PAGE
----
From autophagy to a ‘better me’ and time restricted eating (part II)
From autophagy to a ‘better me’ and time restricted eating (part II)

From autophagy to a ‘better me’ and time restricted eating (part II)

A quick reminder. Autophagy is what happens in our bodies and our guts when we stop eating or restrict our food intake. Second, controlling or restricting the window of time of ‘when we eat,’ our eating patterns, offers “promising nonpharmacological approaches to improving health.” Both physical and wellness.

It is a complex interaction of nutrition, wellness and habits.

How do I use knowledge of autophagy, eating patterns and gut health to my own benefit

Dr Satchin’s research is fascinating and compelling. Confining caloric consumption to an 8-12 hour period might keep the gut “cleaning crew” working longer, stave off high cholesterol, diabetes and obesity (3-5%) and glucose regulation – listen to Just one thing.

Ten years on from the healthy Group 2 mice, human trials of time-restricted eating are just beginning, but some of the early results look promising – at least in certain groups. ZOE’s citizens-science are again at the forefront of reporting. 37,545 people completed the 3-week trial.

  • 11% increase in mood and 22% increase in energy, compared with their baseline before starting IF
  • 64% of the people in the study reported that symptoms of bloating improved
  • 58% of participants consumed fewer snacks (fewer calories)

There are also wider research references to “better quality sleep,” also.

Alternate-day fasting may be harder to stick with. Short eating windows may be more effctive, they are also harder to stick with.

Both the 14:10 and 12:12 interventions produced statistically significant and clinically meaningful.

The mice have also shown us that two days of binge-eating “could still be tolerated,” as long as eating patterns were corrected for the other five days.

Thinking out loud?

Eating patterns change the gut microbiome very clearly. If time-restricted eating were to be found to turn down inflammation in the gut and the walls of the gastrointestinal tract, those changes may have major implications for a wide number of people. Knowing how activate or quieten autophagy could prove very helpful, especially nonpharmacologically. Third, linking nutrition and our psychological well-being or ‘psychobiotics,” is mind blowing.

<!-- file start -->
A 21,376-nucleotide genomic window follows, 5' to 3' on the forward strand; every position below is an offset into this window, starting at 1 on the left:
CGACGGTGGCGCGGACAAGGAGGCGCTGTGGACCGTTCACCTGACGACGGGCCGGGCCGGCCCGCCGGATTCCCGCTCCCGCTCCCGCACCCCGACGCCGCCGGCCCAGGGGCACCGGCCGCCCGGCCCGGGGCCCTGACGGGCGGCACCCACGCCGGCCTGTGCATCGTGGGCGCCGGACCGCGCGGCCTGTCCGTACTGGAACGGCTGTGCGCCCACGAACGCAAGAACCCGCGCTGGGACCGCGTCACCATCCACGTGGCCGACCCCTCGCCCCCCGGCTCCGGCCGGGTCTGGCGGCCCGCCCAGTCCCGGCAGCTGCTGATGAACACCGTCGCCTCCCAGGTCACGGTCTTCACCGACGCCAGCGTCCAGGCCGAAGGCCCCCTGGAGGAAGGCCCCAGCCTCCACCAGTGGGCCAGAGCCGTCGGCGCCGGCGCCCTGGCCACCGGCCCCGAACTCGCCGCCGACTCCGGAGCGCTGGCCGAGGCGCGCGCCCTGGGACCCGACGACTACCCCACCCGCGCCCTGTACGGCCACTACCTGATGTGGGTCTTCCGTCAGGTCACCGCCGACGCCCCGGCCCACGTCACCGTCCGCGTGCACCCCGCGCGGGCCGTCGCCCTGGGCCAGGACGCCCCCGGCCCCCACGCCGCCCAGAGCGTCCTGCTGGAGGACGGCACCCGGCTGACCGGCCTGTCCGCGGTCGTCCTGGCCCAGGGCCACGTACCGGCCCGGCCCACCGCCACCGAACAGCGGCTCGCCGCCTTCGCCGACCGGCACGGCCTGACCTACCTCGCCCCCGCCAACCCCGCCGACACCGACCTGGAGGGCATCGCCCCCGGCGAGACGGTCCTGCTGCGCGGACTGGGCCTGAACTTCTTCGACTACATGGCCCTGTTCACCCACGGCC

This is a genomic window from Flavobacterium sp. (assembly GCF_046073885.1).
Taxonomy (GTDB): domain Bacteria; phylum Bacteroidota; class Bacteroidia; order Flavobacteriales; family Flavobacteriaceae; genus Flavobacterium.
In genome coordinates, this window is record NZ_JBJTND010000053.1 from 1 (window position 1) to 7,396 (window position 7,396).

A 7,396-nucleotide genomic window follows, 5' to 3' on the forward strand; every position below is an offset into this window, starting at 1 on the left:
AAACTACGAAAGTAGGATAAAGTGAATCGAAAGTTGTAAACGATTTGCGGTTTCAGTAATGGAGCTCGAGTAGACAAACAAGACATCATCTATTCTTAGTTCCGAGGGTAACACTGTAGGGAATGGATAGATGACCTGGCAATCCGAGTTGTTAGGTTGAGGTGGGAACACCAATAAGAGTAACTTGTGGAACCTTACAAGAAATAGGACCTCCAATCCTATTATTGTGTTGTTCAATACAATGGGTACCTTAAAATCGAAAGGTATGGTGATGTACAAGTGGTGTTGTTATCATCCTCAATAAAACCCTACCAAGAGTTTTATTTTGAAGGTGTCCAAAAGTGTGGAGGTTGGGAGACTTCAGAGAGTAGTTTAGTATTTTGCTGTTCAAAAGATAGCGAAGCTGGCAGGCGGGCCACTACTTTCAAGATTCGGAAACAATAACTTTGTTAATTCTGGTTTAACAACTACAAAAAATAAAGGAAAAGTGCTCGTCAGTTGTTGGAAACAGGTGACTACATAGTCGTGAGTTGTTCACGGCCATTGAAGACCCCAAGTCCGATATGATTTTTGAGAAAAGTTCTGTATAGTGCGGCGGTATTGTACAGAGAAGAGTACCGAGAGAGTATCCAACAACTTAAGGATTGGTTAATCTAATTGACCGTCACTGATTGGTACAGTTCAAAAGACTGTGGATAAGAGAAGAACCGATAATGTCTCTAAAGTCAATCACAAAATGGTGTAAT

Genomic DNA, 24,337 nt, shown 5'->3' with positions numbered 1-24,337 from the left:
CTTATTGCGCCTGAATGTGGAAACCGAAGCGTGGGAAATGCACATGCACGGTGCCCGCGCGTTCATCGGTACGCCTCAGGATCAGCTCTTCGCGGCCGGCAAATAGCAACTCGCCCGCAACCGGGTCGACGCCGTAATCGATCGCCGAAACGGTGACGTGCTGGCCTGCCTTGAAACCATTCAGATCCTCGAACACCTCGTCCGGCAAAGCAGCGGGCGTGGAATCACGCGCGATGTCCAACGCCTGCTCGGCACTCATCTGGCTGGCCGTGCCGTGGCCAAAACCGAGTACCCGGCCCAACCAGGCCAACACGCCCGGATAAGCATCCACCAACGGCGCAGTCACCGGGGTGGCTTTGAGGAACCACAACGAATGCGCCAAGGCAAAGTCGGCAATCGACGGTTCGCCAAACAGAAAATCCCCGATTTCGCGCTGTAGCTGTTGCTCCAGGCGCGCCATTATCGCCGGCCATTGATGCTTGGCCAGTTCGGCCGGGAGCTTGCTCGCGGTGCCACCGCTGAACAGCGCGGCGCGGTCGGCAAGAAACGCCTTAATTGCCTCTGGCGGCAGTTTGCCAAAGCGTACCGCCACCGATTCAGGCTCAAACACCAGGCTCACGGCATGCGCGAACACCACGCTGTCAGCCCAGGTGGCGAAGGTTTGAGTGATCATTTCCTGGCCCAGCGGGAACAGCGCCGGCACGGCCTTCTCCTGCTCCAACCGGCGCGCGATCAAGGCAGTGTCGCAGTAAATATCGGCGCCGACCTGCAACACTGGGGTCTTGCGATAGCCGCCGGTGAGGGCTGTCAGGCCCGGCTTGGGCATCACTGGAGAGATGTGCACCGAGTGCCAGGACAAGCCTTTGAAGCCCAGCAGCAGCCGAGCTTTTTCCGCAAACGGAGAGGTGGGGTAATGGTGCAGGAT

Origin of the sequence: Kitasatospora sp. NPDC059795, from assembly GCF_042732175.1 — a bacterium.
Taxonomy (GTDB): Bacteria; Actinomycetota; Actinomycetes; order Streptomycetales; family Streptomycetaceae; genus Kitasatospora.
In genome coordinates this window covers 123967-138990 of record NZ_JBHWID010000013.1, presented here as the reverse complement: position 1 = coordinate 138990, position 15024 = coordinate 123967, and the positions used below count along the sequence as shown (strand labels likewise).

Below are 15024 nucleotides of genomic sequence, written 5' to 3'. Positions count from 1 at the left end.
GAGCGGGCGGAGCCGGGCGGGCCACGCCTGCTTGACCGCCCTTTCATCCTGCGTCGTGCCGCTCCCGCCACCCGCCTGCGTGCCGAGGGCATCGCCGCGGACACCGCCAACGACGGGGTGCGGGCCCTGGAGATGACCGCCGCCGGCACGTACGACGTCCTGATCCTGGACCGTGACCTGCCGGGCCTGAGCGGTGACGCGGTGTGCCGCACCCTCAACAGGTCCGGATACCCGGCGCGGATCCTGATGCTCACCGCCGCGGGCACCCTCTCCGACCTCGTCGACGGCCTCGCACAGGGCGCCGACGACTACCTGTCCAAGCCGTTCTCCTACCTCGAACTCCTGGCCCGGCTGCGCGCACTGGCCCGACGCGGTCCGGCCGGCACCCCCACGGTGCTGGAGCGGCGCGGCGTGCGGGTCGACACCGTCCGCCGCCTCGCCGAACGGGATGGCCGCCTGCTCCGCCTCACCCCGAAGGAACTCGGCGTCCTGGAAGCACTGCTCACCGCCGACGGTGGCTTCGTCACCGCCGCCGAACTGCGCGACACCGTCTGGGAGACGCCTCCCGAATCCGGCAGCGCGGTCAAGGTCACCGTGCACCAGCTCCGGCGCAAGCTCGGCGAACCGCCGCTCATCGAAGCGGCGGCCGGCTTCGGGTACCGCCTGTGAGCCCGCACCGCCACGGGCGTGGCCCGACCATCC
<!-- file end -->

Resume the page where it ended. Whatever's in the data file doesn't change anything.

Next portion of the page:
Psychobiotics are defined as probiotics that confer mental health benefits through the interaction with gut microbiota with the latest evidence suggesting that gut microbiota not only regulates intestinal function and health but also plays a role in mental health.

Here are my reflections on fasting

Counting calories is both inaccurate and unreliable: Counting hours is not. Counting calories overlook the food matrix and levels of processing your food has gone through.

Time restricted eating supports a wide range of health benefits and helped me eat and snack less, target stored fat and lose weight (FAST). Together with preparation and portion, it encourages good decisions throughout the day.

On managing time vs calories: I found it promoted self-management and preparation, nutritional good to-go breakfast, lunch and travel food supports portioning. Overnight oats yogurt, frozen fruit to keep it cold. Batch oat cakes. Soft x10 granola bars – more nuts, more fruit, seeds and spices.

Building habits and stickability: 12:12 was a good starting point. 14:10 is achievable and my day-to-day schedule. Dr Mosley is clear with his advice.

We encourage people to begin by eating within a 12-hour period (12:12), then once you are comfortable with that, move to 14:10 and then 16:8 if you’d like to.

…once you have reached the weight you want to be, move back to 12:12. ⁠We don’t encourage fasting beyond 16 hours, mostly because it’s a less sustainable lifestyle.⁠

Adding a wellness walk, 50 press-ups, a personal investment at the start of the day helps encourage good decisions throughout the day.


In summarising the autophagy, ‘better me’ and time restricted eating post, it is impossible to separate nutrition, wellness and habits. It is an interconnect and complex interaction of all three.

Bear in mind that the average American / westerner? eats 7 times a day, and only 10% of adults are eating within a 12 hour cycle, when do most of us give our guts the opportunity to repair? There is scope for improvement. According to Dr Panda, “What we do from sun set to bed time,” could be the most important part of the nutrition day, and doing nothing or at least eating nothing, the most important decision.

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